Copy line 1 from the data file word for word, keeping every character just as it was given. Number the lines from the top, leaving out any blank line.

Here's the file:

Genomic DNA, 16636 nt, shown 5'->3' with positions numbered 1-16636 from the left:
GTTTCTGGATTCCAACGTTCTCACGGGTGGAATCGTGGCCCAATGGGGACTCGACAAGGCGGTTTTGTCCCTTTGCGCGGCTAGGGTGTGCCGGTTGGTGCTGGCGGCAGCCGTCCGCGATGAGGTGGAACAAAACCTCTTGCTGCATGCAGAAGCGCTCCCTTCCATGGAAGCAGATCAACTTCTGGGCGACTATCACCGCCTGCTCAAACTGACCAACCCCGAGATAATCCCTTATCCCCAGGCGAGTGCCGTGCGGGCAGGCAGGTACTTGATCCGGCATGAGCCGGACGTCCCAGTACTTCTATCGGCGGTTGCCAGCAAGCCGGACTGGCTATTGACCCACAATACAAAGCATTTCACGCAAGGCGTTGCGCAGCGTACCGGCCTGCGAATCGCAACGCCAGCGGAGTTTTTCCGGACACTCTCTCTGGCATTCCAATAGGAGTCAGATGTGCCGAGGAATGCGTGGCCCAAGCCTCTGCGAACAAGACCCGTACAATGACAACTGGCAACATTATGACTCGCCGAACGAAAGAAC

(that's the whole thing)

Genomic DNA, 16636 nt, shown 5'->3' with positions numbered 1-16636 from the left: